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S. Korean president urges Trump, Kim to make ‘bold decisions’ in nuclear impasse

U.S. envoy to North Korea Stephen Begun meets with South Korean President Moon Jae-in in Seoul, Tuesday, Sept. 11, 2018.

COURTESY OF THE BLUE HOUSE

By KIM GAMEL | STARS AND STRIPES Published: September 11, 2018

SEOUL, South Korea – South Korea’s president called on the United States and North Korea to make “bold decisions” to put nuclear negotiations back on track as the White House announced planning is underway for a second summit between President Donald Trump and Kim Jong Un.

President Moon Jae-in, who plans to travel to Pyongyang next week for his own meeting with Kim, said he has no choice but to play mediator to promote dialogue between the longtime adversaries.

Talks aimed at persuading the North to give up nuclear weapons have stalled since Trump and Kim vowed to work toward the “complete denuclearization of the Korean Peninsula” at their June 12 summit in Singapore.

But Trump welcomed a North Korean military parade over the weekend that left out the usual long-range missiles and focused on peace and economic development in what was seen as a gesture toward rekindling talks with Washington.

Moon said Tuesday that the North must dismantle its nuclear weapons programs and the U.S. must take a corresponding step.

“If we would like to move to a higher level … bold ideas and decisions by the leaders of North Korea and the United States are necessary,” he said during a Cabinet meeting, according to a transcript from his office. “In the process, both countries must end the deep-rooted, mutual distrust stemming from 70 years of hostile relations.”

White House spokeswoman Sarah Huckabee Sanders said Monday that Kim sent Trump a letter with a request for a follow-up to their historic summit, which was a first for a sitting U.S. president.

She said the administration was open to the request and was “already in the process of coordinating that, although she said no details had been finalized.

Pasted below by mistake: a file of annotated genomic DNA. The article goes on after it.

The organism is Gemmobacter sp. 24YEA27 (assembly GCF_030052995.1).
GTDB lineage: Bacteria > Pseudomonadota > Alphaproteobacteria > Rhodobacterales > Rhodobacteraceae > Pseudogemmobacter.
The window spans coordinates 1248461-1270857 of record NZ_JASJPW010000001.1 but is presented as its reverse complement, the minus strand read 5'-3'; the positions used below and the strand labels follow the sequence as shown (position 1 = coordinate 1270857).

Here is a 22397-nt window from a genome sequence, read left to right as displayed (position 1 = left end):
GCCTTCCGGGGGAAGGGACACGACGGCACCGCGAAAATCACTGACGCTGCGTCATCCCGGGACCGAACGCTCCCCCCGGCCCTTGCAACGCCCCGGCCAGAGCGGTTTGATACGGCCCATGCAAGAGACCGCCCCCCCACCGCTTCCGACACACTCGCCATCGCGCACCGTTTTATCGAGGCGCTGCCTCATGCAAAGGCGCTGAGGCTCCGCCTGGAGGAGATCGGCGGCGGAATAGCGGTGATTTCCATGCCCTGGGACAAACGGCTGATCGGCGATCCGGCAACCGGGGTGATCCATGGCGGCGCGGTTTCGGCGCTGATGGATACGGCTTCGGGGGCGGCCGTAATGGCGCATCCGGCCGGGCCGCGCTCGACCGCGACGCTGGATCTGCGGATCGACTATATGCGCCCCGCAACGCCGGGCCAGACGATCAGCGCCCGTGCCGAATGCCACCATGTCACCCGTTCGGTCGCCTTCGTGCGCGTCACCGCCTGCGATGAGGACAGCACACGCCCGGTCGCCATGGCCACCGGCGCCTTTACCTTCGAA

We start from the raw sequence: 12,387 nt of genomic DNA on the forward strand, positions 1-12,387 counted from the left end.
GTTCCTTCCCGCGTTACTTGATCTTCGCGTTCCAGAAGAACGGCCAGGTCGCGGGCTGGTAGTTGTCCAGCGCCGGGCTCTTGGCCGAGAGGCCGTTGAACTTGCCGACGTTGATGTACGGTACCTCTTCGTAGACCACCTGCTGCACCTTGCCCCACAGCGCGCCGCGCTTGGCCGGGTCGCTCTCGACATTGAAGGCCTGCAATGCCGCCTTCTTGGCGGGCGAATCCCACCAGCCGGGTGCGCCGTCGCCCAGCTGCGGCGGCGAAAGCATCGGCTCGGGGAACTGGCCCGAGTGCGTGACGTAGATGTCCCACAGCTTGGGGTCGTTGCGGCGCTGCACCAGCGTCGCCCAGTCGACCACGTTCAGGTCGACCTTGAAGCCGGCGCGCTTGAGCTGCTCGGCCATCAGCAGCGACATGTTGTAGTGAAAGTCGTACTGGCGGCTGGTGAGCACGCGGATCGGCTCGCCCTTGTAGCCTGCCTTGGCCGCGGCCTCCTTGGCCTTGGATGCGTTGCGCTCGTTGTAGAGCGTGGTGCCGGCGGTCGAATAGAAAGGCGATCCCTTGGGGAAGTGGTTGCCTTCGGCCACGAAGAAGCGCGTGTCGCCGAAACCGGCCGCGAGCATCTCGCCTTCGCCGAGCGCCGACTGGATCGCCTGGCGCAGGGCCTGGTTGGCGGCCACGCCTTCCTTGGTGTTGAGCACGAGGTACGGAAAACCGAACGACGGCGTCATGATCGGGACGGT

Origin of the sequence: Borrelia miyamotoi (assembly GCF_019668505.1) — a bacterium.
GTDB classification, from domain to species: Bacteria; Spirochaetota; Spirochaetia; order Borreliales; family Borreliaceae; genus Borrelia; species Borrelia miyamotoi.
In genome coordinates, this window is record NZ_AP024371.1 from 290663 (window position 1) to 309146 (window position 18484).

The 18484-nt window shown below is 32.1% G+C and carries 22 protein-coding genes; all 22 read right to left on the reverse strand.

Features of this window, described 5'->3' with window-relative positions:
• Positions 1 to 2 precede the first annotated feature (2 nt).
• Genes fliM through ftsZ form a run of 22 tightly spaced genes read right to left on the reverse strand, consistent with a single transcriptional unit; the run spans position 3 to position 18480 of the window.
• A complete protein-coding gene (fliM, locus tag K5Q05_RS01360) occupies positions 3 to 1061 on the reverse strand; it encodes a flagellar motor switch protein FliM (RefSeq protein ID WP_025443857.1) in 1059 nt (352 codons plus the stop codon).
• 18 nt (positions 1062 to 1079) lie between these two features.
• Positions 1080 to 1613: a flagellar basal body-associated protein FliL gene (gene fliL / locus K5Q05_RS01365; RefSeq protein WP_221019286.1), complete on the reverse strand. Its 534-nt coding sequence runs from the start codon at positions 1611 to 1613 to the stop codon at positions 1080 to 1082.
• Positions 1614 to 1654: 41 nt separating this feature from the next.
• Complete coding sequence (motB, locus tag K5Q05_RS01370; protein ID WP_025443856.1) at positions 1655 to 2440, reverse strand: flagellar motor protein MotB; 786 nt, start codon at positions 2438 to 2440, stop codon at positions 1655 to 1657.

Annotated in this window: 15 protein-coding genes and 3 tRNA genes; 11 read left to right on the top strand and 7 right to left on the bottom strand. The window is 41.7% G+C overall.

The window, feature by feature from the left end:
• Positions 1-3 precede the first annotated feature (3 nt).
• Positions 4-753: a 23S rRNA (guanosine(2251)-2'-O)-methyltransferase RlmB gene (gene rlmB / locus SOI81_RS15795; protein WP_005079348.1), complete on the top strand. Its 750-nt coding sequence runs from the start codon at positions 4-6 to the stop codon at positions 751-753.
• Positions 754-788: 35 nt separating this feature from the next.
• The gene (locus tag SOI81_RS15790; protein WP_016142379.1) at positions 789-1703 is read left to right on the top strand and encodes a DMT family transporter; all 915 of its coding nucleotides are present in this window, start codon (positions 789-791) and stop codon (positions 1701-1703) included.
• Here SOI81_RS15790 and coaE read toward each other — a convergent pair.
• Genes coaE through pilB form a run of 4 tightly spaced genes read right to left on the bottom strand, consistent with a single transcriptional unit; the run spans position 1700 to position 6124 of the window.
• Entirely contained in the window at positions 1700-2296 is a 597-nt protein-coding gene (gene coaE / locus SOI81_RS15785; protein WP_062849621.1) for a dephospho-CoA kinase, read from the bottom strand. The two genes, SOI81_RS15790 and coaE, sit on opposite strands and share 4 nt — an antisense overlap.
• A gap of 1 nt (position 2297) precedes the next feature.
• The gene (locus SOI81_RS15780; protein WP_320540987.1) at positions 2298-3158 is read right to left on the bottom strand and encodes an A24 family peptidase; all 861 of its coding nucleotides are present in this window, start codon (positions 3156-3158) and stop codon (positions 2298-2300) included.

Sanders also noted the parade, which celebrated the 70th anniversary of the North’s foundation, “for once, was not about their nuclear arsenal” and “we consider that a sign of good faith.”

The positive tone marked a shift back toward the diplomatic gains that began earlier this year, reversing months of tensions that raised fears of a nuclear war last year as the North test-fired three intercontinental ballistic missiles and conducted its sixth and most powerful underground nuclear test.

The Trump administration has praised Kim for taking steps toward denuclearization, including the fact that the North has not tested a ballistic missile in nearly a year and blew up its nuclear testing facility.

Sanders also cited the release of three Americans who had been detained in the North as well as the repatriation of 55 cases believed to contain the remains of American troops killed during the 1950-53 Korean War.

But the two sides are deadlocked over how to proceed as the North is calling for a phased approach that includes rewards for steps taken while the U.S. insists it won’t ease punishing economic sanctions until denuclearization is achieved.

Trump called off a planned trip to Pyongyang by Secretary of State Mike Pompeo and new U.S. special envoy to the North Stephen Biegun.

Biegun arrived in Seoul on Monday as part of his first Asia trip in his new role. He met with Moon, the foreign minister and other senior officials.

“We have some hard work to do. But we also have tremendous opportunity,” he said Tuesday. “We need to do everything we can to make the most of this moment of opportunity.”
 

gamel.kim@stripes.com
Twitter: @kimgamel

 

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